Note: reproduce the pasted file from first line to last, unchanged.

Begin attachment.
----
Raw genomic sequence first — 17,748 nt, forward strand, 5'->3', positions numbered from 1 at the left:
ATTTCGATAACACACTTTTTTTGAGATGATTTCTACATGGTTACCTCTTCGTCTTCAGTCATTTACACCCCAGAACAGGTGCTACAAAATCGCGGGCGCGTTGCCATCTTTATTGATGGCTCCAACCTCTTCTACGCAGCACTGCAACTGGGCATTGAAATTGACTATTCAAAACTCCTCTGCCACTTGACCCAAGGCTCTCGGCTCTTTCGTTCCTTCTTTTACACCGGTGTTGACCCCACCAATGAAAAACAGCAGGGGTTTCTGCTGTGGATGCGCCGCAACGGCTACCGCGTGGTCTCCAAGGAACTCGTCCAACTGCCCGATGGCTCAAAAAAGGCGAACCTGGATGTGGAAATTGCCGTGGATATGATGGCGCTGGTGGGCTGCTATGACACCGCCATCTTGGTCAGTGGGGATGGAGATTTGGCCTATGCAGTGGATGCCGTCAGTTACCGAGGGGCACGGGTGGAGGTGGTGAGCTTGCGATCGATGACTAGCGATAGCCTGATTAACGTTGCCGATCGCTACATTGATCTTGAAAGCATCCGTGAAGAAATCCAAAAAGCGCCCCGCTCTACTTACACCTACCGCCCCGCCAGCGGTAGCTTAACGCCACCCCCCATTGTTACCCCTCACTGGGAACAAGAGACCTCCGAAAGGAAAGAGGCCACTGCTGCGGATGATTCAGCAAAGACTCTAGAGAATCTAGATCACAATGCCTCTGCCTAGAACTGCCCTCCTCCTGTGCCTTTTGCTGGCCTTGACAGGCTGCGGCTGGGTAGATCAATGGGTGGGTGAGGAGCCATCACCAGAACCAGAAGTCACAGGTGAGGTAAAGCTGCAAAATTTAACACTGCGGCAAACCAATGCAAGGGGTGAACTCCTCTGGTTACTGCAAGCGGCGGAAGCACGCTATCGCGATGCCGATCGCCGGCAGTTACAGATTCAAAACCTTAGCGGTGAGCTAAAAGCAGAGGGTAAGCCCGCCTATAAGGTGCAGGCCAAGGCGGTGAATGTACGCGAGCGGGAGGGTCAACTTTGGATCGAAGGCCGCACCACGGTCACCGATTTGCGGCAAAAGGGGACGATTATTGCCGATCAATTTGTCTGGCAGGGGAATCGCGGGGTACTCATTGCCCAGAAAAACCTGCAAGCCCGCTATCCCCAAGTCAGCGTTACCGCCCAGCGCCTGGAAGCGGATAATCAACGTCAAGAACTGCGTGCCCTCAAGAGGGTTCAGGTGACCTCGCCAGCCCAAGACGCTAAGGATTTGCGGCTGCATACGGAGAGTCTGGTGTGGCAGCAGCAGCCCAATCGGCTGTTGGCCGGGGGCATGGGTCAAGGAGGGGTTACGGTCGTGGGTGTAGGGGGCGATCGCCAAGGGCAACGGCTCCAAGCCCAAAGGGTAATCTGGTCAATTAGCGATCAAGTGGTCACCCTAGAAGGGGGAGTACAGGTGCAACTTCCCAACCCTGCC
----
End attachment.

Raw genomic sequence first — 17,748 nt, forward strand, 5'->3', positions numbered from 1 at the left:
ATTTCGATAACACACTTTTTTTGAGATGATTTCTACATGGTTACCTCTTCGTCTTCAGTCATTTACACCCCAGAACAGGTGCTACAAAATCGCGGGCGCGTTGCCATCTTTATTGATGGCTCCAACCTCTTCTACGCAGCACTGCAACTGGGCATTGAAATTGACTATTCAAAACTCCTCTGCCACTTGACCCAAGGCTCTCGGCTCTTTCGTTCCTTCTTTTACACCGGTGTTGACCCCACCAATGAAAAACAGCAGGGGTTTCTGCTGTGGATGCGCCGCAACGGCTACCGCGTGGTCTCCAAGGAACTCGTCCAACTGCCCGATGGCTCAAAAAAGGCGAACCTGGATGTGGAAATTGCCGTGGATATGATGGCGCTGGTGGGCTGCTATGACACCGCCATCTTGGTCAGTGGGGATGGAGATTTGGCCTATGCAGTGGATGCCGTCAGTTACCGAGGGGCACGGGTGGAGGTGGTGAGCTTGCGATCGATGACTAGCGATAGCCTGATTAACGTTGCCGATCGCTACATTGATCTTGAAAGCATCCGTGAAGAAATCCAAAAAGCGCCCCGCTCTACTTACACCTACCGCCCCGCCAGCGGTAGCTTAACGCCACCCCCCATTGTTACCCCTCACTGGGAACAAGAGACCTCCGAAAGGAAAGAGGCCACTGCTGCGGATGATTCAGCAAAGACTCTAGAGAATCTAGATCACAATGCCTCTGCCTAGAACTGCCCTCCTCCTGTGCCTTTTGCTGGCCTTGACAGGCTGCGGCTGGGTAGATCAATGGGTGGGTGAGGAGCCATCACCAGAACCAGAAGTCACAGGTGAGGTAAAGCTGCAAAATTTAACACTGCGGCAAACCAATGCAAGGGGTGAACTCCTCTGGTTACTGCAAGCGGCGGAAGCACGCTATCGCGATGCCGATCGCCGGCAGTTACAGATTCAAAACCTTAGCGGTGAGCTAAAAGCAGAGGGTAAGCCCGCCTATAAGGTGCAGGCCAAGGCGGTGAATGTACGCGAGCGGGAGGGTCAACTTTGGATCGAAGGCCGCACCACGGTCACCGATTTGCGGCAAAAGGGGACGATTATTGCCGATCAATTTGTCTGGCAGGGGAATCGCGGGGTACTCATTGCCCAGAAAAACCTGCAAGCCCGCTATCCCCAAGTCAGCGTTACCGCCCAGCGCCTGGAAGCGGATAATCAACGTCAAGAACTGCGTGCCCTCAAGAGGGTTCAGGTGACCTCGCCAGCCCAAGACGCTAAGGATTTGCGGCTGCATACGGAGAGTCTGGTGTGGCAGCAGCAGCCCAATCGGCTGTTGGCCGGGGGCATGGGTCAAGGAGGGGTTACGGTCGTGGGTGTAGGGGGCGATCGCCAAGGGCAACGGCTCCAAGCCCAAAGGGTAATCTGGTCAATTAGCGATCAAGTGGTCACCCTAGAAGGGGGAGTACAGGTGCAACTTCCCAACCCTGCC